HENNINGER: Well, he could certainly -- the fiscal cliff is, in some sense, artificial. The president has it in his power to extend the current tax rates for everybody into next year, say, for six months, and then get down to some serious negotiations after the Congress reconvenes.
GIGOT: But, Mary, should Republicans be willing to raise rates? Say, we lost the election. You know what, we're just going to -- we just have to do it.
O'GRADY: Well, I think that if the president had put something that was like $1 of tax increases for every $4 that he was cutting, then there could be an argument for doing that. But he's not there.
GIGOT: All right, Mary, thank you.
Still ahead, four State Department officials removed from their post after a report about the U.S. consulate attack in Benghazi.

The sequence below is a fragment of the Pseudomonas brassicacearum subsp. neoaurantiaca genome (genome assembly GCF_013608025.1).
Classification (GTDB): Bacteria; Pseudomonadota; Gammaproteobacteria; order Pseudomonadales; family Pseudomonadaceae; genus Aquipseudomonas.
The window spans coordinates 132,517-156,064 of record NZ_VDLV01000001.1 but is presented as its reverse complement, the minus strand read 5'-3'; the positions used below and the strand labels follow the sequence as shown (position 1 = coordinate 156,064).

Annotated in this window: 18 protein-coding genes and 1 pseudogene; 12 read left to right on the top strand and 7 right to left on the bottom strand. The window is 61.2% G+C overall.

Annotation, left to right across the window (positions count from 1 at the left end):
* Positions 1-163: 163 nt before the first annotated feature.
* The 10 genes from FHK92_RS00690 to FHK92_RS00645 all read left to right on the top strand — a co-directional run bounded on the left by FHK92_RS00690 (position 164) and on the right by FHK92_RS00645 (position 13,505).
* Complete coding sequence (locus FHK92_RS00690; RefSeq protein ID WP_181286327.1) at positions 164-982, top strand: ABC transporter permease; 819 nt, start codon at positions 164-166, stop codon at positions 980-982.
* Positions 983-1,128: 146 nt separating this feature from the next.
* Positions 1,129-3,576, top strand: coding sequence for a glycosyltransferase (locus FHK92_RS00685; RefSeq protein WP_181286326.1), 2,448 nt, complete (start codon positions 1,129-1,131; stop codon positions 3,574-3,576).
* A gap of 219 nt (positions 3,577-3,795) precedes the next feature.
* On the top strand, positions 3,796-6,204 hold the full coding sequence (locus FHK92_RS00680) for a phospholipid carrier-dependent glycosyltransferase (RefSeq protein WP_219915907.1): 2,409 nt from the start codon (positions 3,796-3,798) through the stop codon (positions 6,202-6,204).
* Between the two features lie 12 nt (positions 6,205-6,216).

GIGOT: A scathing report released this week blames systemic failures in leadership and management deficiencies at the State Department for inadequate security at the U.S. consulate in Benghazi before the September 11th attack that killed Ambassador Chris Stevens and three other Americans. In testimony before Congress this week, two top advisors to Secretary of State Hillary Clinton vowed to do better and to improve security at U.S. diplomatic posts around the world. Clinton herself was scheduled to appear, but is reportedly recovering from a concussion sustained last week and has postponed her testimony until January.
We're back with Dan Henninger and Jason Riley. And Wall Street Journal foreign affairs columnist, Bret Stephens, also joins us.
So, Bret, what did we learn this week about the attack that's new?
BRET STEPHENS, FOREIGN AFFAIRS COLUMNIST: Let me correct you. This was not a scathing report.
This was a report that said there were failures in middle management. It says, in its last sentence, that no disciplinary actions are warranted. Four officials did resign. It gives us a timeline of what happened, which largely corresponds with what all of us know by now happened in Benghazi. It tells us that the CIA had no information about impending attacks, even though there was a dozen CIA officers on the ground. This is not a scathing report.